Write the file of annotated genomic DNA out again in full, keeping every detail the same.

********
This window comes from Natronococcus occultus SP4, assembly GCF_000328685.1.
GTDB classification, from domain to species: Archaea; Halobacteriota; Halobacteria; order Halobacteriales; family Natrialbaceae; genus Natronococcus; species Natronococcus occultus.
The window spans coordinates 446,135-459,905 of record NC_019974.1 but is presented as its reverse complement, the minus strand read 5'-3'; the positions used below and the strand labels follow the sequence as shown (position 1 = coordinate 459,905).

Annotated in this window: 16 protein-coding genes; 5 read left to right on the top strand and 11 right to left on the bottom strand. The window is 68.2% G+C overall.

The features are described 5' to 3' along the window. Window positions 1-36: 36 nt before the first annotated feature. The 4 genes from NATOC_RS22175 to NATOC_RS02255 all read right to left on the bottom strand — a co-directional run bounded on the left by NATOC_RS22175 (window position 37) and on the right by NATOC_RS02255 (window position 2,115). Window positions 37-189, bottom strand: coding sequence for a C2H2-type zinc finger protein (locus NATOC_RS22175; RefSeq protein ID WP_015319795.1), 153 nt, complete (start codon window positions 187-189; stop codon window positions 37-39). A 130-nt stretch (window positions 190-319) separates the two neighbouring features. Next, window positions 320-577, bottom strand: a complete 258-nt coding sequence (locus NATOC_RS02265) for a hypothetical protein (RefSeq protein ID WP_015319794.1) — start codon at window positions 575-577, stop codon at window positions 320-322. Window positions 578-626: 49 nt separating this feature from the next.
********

This window comes from Natronococcus occultus SP4, assembly GCF_000328685.1.
GTDB classification, from domain to species: Archaea; Halobacteriota; Halobacteria; order Halobacteriales; family Natrialbaceae; genus Natronococcus; species Natronococcus occultus.
The window spans coordinates 446,135-459,905 of record NC_019974.1 but is presented as its reverse complement, the minus strand read 5'-3'; the positions used below and the strand labels follow the sequence as shown (position 1 = coordinate 459,905).

Annotated in this window: 16 protein-coding genes; 5 read left to right on the top strand and 11 right to left on the bottom strand. The window is 68.2% G+C overall.

The features are described 5' to 3' along the window. Window positions 1-36: 36 nt before the first annotated feature. The 4 genes from NATOC_RS22175 to NATOC_RS02255 all read right to left on the bottom strand — a co-directional run bounded on the left by NATOC_RS22175 (window position 37) and on the right by NATOC_RS02255 (window position 2,115). Window positions 37-189, bottom strand: coding sequence for a C2H2-type zinc finger protein (locus NATOC_RS22175; RefSeq protein ID WP_015319795.1), 153 nt, complete (start codon window positions 187-189; stop codon window positions 37-39). A 130-nt stretch (window positions 190-319) separates the two neighbouring features. Next, window positions 320-577, bottom strand: a complete 258-nt coding sequence (locus NATOC_RS02265) for a hypothetical protein (RefSeq protein ID WP_015319794.1) — start codon at window positions 575-577, stop codon at window positions 320-322. Window positions 578-626: 49 nt separating this feature from the next.